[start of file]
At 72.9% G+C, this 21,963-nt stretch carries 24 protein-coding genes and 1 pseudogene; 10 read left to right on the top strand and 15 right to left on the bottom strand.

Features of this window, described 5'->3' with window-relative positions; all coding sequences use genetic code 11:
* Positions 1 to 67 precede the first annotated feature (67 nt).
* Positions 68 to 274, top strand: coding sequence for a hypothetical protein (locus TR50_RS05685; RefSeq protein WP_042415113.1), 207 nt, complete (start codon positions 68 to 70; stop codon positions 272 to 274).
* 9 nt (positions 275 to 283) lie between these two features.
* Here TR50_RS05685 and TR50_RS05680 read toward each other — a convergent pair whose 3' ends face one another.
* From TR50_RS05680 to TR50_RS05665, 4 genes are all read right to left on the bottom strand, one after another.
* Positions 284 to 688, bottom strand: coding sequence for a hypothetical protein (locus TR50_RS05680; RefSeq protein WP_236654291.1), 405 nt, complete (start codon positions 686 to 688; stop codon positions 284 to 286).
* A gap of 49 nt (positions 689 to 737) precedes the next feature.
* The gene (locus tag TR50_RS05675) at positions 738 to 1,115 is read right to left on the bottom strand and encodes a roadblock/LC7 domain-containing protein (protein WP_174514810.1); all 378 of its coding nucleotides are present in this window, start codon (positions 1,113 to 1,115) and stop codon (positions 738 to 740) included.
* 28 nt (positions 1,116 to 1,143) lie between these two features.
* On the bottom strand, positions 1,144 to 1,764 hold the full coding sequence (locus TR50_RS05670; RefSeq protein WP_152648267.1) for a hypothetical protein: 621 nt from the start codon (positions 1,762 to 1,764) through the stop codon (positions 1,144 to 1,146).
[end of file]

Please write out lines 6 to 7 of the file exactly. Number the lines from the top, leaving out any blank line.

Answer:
* Here TR50_RS05685 and TR50_RS05680 read toward each other — a convergent pair whose 3' ends face one another.
* From TR50_RS05680 to TR50_RS05665, 4 genes are all read right to left on the bottom strand, one after another.